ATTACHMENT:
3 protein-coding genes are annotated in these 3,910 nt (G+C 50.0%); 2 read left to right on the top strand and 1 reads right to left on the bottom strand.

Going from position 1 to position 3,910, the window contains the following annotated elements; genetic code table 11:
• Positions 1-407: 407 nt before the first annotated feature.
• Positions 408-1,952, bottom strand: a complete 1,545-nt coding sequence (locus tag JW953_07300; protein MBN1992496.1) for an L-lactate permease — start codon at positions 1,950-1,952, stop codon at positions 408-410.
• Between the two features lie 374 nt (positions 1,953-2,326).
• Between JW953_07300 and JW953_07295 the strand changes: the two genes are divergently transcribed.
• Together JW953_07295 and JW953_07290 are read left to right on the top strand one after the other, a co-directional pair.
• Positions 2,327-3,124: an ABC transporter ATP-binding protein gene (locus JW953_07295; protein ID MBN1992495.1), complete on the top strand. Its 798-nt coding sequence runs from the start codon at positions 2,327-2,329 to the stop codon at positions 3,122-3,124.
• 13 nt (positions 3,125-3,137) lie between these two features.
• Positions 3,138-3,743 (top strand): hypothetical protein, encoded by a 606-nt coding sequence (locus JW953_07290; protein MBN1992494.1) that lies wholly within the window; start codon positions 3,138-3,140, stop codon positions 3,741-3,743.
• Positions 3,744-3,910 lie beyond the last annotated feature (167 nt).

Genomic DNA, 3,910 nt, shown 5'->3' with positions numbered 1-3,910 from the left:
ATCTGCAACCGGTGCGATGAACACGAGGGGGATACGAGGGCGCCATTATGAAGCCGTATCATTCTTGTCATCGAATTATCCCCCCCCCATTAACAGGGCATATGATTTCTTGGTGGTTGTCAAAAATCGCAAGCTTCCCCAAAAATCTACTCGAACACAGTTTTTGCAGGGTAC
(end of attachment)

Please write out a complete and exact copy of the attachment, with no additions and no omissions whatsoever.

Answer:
3 protein-coding genes are annotated in these 3,910 nt (G+C 50.0%); 2 read left to right on the top strand and 1 reads right to left on the bottom strand.

Going from position 1 to position 3,910, the window contains the following annotated elements; genetic code table 11:
• Positions 1-407: 407 nt before the first annotated feature.
• Positions 408-1,952, bottom strand: a complete 1,545-nt coding sequence (locus tag JW953_07300; protein MBN1992496.1) for an L-lactate permease — start codon at positions 1,950-1,952, stop codon at positions 408-410.
• Between the two features lie 374 nt (positions 1,953-2,326).
• Between JW953_07300 and JW953_07295 the strand changes: the two genes are divergently transcribed.
• Together JW953_07295 and JW953_07290 are read left to right on the top strand one after the other, a co-directional pair.
• Positions 2,327-3,124: an ABC transporter ATP-binding protein gene (locus JW953_07295; protein ID MBN1992495.1), complete on the top strand. Its 798-nt coding sequence runs from the start codon at positions 2,327-2,329 to the stop codon at positions 3,122-3,124.
• 13 nt (positions 3,125-3,137) lie between these two features.
• Positions 3,138-3,743 (top strand): hypothetical protein, encoded by a 606-nt coding sequence (locus JW953_07290; protein MBN1992494.1) that lies wholly within the window; start codon positions 3,138-3,140, stop codon positions 3,741-3,743.
• Positions 3,744-3,910 lie beyond the last annotated feature (167 nt).

Genomic DNA, 3,910 nt, shown 5'->3' with positions numbered 1-3,910 from the left:
ATCTGCAACCGGTGCGATGAACACGAGGGGGATACGAGGGCGCCATTATGAAGCCGTATCATTCTTGTCATCGAATTATCCCCCCCCCATTAACAGGGCATATGATTTCTTGGTGGTTGTCAAAAATCGCAAGCTTCCCCAAAAATCTACTCGAACACAGTTTTTGCAGGGTAC